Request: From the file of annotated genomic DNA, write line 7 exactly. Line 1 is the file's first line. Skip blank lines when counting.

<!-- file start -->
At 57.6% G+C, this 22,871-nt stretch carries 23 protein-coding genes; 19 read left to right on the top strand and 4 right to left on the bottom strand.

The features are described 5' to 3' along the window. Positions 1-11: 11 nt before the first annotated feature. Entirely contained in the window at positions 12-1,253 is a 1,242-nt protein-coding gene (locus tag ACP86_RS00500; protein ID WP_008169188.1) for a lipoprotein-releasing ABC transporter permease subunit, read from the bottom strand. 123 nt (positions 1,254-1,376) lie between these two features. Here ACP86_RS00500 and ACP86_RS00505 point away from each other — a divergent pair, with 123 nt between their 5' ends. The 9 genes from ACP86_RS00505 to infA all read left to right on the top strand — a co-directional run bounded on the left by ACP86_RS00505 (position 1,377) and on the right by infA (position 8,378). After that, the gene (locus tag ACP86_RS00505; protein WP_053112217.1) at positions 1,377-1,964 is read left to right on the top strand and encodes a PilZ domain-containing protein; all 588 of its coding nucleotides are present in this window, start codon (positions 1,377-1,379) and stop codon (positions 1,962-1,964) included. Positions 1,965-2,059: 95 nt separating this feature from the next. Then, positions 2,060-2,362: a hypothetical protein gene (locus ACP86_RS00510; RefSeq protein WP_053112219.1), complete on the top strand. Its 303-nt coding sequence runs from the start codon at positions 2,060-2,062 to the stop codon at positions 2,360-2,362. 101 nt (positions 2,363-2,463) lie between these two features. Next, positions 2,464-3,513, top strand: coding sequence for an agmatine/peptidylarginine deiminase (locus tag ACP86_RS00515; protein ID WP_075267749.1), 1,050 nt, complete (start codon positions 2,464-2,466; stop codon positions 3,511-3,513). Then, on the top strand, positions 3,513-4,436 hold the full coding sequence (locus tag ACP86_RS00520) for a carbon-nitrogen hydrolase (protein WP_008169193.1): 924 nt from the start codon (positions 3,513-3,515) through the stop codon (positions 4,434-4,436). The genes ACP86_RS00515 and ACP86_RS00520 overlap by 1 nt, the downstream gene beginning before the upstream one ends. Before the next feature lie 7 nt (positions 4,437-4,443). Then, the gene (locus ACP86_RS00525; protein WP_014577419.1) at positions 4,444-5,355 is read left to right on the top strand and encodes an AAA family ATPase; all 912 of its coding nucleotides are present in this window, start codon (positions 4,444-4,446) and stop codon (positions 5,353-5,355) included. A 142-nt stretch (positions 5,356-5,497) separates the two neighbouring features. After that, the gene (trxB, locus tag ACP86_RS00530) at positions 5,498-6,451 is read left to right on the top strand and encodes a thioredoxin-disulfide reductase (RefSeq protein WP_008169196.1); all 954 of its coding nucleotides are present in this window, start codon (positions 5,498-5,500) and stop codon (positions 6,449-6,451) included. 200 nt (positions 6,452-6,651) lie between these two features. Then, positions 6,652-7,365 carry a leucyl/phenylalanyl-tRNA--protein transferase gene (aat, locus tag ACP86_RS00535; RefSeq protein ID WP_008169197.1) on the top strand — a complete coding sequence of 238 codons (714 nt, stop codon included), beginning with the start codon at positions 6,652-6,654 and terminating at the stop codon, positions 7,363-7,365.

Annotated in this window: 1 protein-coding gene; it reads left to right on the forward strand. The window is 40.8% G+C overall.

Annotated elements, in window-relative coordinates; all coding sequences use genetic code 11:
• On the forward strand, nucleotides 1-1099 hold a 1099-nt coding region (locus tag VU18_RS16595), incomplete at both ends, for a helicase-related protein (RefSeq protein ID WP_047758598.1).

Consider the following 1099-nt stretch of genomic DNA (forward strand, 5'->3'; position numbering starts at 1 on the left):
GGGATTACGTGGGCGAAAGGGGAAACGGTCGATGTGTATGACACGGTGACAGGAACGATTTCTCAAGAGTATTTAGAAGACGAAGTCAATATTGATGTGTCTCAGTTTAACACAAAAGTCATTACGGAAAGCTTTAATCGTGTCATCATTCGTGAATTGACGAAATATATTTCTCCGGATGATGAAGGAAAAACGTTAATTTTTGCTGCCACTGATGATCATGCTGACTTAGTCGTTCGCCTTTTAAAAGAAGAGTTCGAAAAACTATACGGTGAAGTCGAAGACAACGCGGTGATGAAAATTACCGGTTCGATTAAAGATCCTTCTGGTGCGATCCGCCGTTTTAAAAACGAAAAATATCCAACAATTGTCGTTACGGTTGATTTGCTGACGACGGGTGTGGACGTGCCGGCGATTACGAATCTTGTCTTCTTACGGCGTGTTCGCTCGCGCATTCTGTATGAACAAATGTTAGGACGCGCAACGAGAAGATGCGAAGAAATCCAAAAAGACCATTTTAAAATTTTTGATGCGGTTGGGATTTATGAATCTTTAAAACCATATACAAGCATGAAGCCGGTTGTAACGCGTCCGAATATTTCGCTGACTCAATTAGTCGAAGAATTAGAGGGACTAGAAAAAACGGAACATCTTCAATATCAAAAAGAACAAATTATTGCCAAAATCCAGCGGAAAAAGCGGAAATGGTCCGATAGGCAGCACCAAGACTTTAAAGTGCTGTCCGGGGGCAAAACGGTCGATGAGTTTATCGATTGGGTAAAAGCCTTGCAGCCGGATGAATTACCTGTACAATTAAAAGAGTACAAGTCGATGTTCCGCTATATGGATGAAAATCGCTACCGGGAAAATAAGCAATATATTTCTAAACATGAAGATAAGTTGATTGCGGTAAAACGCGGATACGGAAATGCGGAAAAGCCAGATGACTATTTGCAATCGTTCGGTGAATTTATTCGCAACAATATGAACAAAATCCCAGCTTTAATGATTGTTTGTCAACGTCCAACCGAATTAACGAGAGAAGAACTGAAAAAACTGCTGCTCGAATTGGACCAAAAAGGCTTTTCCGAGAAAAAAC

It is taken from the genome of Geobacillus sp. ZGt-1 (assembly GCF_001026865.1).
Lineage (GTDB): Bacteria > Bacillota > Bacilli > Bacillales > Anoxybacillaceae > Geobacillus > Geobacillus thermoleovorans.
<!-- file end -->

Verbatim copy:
GGGATTACGTGGGCGAAAGGGGAAACGGTCGATGTGTATGACACGGTGACAGGAACGATTTCTCAAGAGTATTTAGAAGACGAAGTCAATATTGATGTGTCTCAGTTTAACACAAAAGTCATTACGGAAAGCTTTAATCGTGTCATCATTCGTGAATTGACGAAATATATTTCTCCGGATGATGAAGGAAAAACGTTAATTTTTGCTGCCACTGATGATCATGCTGACTTAGTCGTTCGCCTTTTAAAAGAAGAGTTCGAAAAACTATACGGTGAAGTCGAAGACAACGCGGTGATGAAAATTACCGGTTCGATTAAAGATCCTTCTGGTGCGATCCGCCGTTTTAAAAACGAAAAATATCCAACAATTGTCGTTACGGTTGATTTGCTGACGACGGGTGTGGACGTGCCGGCGATTACGAATCTTGTCTTCTTACGGCGTGTTCGCTCGCGCATTCTGTATGAACAAATGTTAGGACGCGCAACGAGAAGATGCGAAGAAATCCAAAAAGACCATTTTAAAATTTTTGATGCGGTTGGGATTTATGAATCTTTAAAACCATATACAAGCATGAAGCCGGTTGTAACGCGTCCGAATATTTCGCTGACTCAATTAGTCGAAGAATTAGAGGGACTAGAAAAAACGGAACATCTTCAATATCAAAAAGAACAAATTATTGCCAAAATCCAGCGGAAAAAGCGGAAATGGTCCGATAGGCAGCACCAAGACTTTAAAGTGCTGTCCGGGGGCAAAACGGTCGATGAGTTTATCGATTGGGTAAAAGCCTTGCAGCCGGATGAATTACCTGTACAATTAAAAGAGTACAAGTCGATGTTCCGCTATATGGATGAAAATCGCTACCGGGAAAATAAGCAATATATTTCTAAACATGAAGATAAGTTGATTGCGGTAAAACGCGGATACGGAAATGCGGAAAAGCCAGATGACTATTTGCAATCGTTCGGTGAATTTATTCGCAACAATATGAACAAAATCCCAGCTTTAATGATTGTTTGTCAACGTCCAACCGAATTAACGAGAGAAGAACTGAAAAAACTGCTGCTCGAATTGGACCAAAAAGGCTTTTCCGAGAAAAAAC